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he does most of his shallowing from his body, and then over here on the right we have
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Carl Peterson who's an awesome ball striker.
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So what used the elbow location during the backswing is kind of their reference, so you
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can see that roughly Carl spine is kind of like this, and at this point his arms are
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more or less perpendicular to it.
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Now as he goes up towards the top of the swing and he starts back down you can see that
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the spine angle pretty much stayed the same, but now instead of having the right elbow above
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the right elbow is below, we're closer to that angle of the spine.
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So here we have the same two lines over on the left, as he goes up we'll see that there's
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a big shift as far as what his elbows look like, but you can also see that there was a
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bout an equal shift in what's going on with his body.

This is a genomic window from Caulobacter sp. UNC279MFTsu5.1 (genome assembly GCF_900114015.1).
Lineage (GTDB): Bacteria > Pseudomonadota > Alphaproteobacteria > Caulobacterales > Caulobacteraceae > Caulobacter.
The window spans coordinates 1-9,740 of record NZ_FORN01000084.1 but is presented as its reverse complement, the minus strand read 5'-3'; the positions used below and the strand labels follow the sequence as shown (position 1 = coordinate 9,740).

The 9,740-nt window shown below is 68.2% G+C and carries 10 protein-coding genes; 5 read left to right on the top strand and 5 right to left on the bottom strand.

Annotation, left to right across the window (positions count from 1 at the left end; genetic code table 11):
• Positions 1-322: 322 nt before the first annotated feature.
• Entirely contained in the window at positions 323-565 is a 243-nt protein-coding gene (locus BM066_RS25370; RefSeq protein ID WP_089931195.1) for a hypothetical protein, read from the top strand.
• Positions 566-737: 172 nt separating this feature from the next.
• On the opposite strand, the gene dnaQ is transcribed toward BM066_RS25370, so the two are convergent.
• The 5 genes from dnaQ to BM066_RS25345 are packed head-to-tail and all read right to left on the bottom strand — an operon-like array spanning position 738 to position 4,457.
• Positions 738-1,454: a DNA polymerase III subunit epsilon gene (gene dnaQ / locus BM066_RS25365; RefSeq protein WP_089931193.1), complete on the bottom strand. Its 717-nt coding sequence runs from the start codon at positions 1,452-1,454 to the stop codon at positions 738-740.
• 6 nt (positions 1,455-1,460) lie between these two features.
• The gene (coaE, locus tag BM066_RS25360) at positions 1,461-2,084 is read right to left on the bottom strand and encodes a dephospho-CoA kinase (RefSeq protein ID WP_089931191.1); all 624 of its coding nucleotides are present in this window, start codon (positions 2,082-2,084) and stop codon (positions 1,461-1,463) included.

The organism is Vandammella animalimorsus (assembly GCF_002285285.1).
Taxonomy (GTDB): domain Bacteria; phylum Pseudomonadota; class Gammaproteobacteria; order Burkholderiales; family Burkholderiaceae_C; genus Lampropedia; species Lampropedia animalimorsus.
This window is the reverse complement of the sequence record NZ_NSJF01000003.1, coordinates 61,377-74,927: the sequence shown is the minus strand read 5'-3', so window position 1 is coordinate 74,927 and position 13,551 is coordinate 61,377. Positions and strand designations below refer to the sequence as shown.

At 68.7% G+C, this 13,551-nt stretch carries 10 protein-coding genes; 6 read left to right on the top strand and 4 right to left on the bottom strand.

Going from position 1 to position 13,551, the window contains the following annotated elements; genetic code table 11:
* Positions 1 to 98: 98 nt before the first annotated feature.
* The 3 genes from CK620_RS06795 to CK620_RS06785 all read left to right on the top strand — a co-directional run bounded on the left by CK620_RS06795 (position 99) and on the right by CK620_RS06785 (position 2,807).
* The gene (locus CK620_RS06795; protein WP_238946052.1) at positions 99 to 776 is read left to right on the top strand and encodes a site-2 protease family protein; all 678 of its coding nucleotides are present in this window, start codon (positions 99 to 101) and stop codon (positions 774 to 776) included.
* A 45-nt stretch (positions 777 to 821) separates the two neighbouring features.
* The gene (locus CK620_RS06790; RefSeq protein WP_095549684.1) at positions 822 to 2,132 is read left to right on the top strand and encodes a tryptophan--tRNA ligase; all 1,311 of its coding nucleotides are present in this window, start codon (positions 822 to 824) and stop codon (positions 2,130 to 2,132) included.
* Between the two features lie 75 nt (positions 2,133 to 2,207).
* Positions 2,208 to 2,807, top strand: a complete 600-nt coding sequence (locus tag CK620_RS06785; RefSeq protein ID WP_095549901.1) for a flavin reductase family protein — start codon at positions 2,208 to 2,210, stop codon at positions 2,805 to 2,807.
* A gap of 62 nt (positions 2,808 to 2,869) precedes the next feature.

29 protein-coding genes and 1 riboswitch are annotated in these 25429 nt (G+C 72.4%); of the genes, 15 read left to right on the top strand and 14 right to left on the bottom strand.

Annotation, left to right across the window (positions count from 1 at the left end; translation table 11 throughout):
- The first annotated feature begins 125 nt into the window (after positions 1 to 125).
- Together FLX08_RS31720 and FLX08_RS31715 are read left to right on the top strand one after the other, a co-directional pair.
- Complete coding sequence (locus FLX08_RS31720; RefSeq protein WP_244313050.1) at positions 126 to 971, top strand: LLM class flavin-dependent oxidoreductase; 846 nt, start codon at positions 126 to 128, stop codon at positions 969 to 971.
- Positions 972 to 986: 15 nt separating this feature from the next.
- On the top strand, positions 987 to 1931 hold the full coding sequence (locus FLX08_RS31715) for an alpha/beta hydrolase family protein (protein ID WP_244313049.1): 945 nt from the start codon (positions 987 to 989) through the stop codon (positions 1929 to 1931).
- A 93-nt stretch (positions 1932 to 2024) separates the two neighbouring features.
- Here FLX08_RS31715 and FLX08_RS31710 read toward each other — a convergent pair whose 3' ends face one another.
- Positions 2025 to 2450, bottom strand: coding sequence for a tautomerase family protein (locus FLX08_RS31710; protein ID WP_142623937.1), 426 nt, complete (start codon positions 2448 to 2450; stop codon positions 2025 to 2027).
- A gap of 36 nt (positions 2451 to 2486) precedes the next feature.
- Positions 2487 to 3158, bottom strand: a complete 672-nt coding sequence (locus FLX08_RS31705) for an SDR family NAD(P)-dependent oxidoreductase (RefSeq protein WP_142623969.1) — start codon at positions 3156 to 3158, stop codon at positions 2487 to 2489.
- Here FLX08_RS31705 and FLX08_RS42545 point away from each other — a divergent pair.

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So the other way to kind of look at it is he gets to a similar elbow orientation as Carl,
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but Carl did it while his posture if anything got steeper by dropping slightly down, where
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the gentleman left it by standing up.
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We're going to take a look at a few more tour pros to see examples of this elbow orientation
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during the transition position.
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So here we have two more examples, Jordan's feet on the left, Graham on the right.
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We're going to use the kind of elbows compared to the spine as a representation of what
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kind of shoulder rotation movements they're doing.
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So you'll see his spine has dropped down, but now on the way down his right elbow is getting
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slightly underneath the left.
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Graham is going to do it a little bit more, so we'll see those elbows roughly parallel
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to the ground at this point.